Generally, you can expect to perform some kind of cardio exercises (running, hiking, interval training or obstacle courses) as well as strength elements, such as using dumbbells, exercise bands or using your own body weight as resistance. Often, you will also work on flexibility or stretching, which can include elements of yoga or Pilates.
Here’s just a taste of boot camp exercises you can try:
Warm up: Jog in place for 60 seconds. Be sure your knees are raised high. This will warm up your body.
Push-ups: Lie down on the floor facing down. Place your hands a bit wider than shoulder-width apart. Bring yourself to plank position off your knees, keeping your body straight and your tummy and glutes tight. Bend your elbows and lower your body, while keeping a straight line from your head to your heels. Then push back to starting position. Repeat this six to 10 times.
Bicep curls: You’ll use a resistance band or hand weights with this one. Stand with your feet hip-width apart—standing on the resistance band, while grasping the band handles. Keep your arms by your sides and your palms facing forward. (You can use three-to-five pound hand weights instead of the resistance band, if you prefer.) Keep your elbows close to your body and slowly raise the handles or dumbbells up to your shoulders. Lower them back down. Repeat this move 10 times.
Squat kickouts: To begin, step out so that your legs are hip-width apart. Stick your bottom out as if you are sitting down in a chair, and squat down until your thighs are parallel to the floor. With your hands clasped in front of you, step firmly on your left foot and lift up and kick out your right leg to the side—keeping it as straight as possible. Then bring your right leg back down to its starting position. Step firmly on your right foot, while lifting up your left leg and kicking it out to the side—keeping it as straight as possible, too. Bring your left leg back to its starting position. Repeat 10 times on each side.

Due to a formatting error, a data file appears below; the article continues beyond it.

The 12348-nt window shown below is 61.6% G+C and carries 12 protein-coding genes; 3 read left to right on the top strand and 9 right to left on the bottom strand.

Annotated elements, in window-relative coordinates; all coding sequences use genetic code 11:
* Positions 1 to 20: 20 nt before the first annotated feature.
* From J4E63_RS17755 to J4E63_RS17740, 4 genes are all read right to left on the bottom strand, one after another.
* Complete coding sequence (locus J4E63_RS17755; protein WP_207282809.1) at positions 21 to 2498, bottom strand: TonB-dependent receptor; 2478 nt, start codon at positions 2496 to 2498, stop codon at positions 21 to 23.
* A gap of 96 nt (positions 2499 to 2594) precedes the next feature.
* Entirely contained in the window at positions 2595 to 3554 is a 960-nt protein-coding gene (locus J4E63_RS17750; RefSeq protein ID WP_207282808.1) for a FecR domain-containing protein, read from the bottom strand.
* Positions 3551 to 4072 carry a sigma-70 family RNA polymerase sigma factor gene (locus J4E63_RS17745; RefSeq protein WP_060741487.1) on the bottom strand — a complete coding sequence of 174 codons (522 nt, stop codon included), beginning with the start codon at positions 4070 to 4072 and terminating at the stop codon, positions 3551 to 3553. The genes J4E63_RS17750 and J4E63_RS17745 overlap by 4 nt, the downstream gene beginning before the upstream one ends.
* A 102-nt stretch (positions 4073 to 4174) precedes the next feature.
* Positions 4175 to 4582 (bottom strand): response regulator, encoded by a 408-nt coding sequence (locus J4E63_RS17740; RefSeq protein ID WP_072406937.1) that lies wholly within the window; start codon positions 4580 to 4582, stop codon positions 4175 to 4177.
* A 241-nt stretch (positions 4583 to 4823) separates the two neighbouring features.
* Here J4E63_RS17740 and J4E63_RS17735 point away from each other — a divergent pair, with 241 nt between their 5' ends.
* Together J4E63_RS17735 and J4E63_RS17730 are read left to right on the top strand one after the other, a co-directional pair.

Bicycles: Lie on your back with your feet raised at a 45-degree angle—with your hands clasped behind your head. While keeping your back firmly on the floor (or grass—if you’re outside), lift your head and shoulders up. Then extend your right leg out while bringing your right elbow to your left knee. Bring your right leg back in, and extend your left leg, bringing your left elbow to your right knee. Repeat this eight to 10 times.
In order to avoid risk of injury, please seek advice directly from your physician, especially if you have existing medical issues, before beginning any exercise or nutritional program. Also, be sure to stretch after exercise to avoid muscle and joint tightness.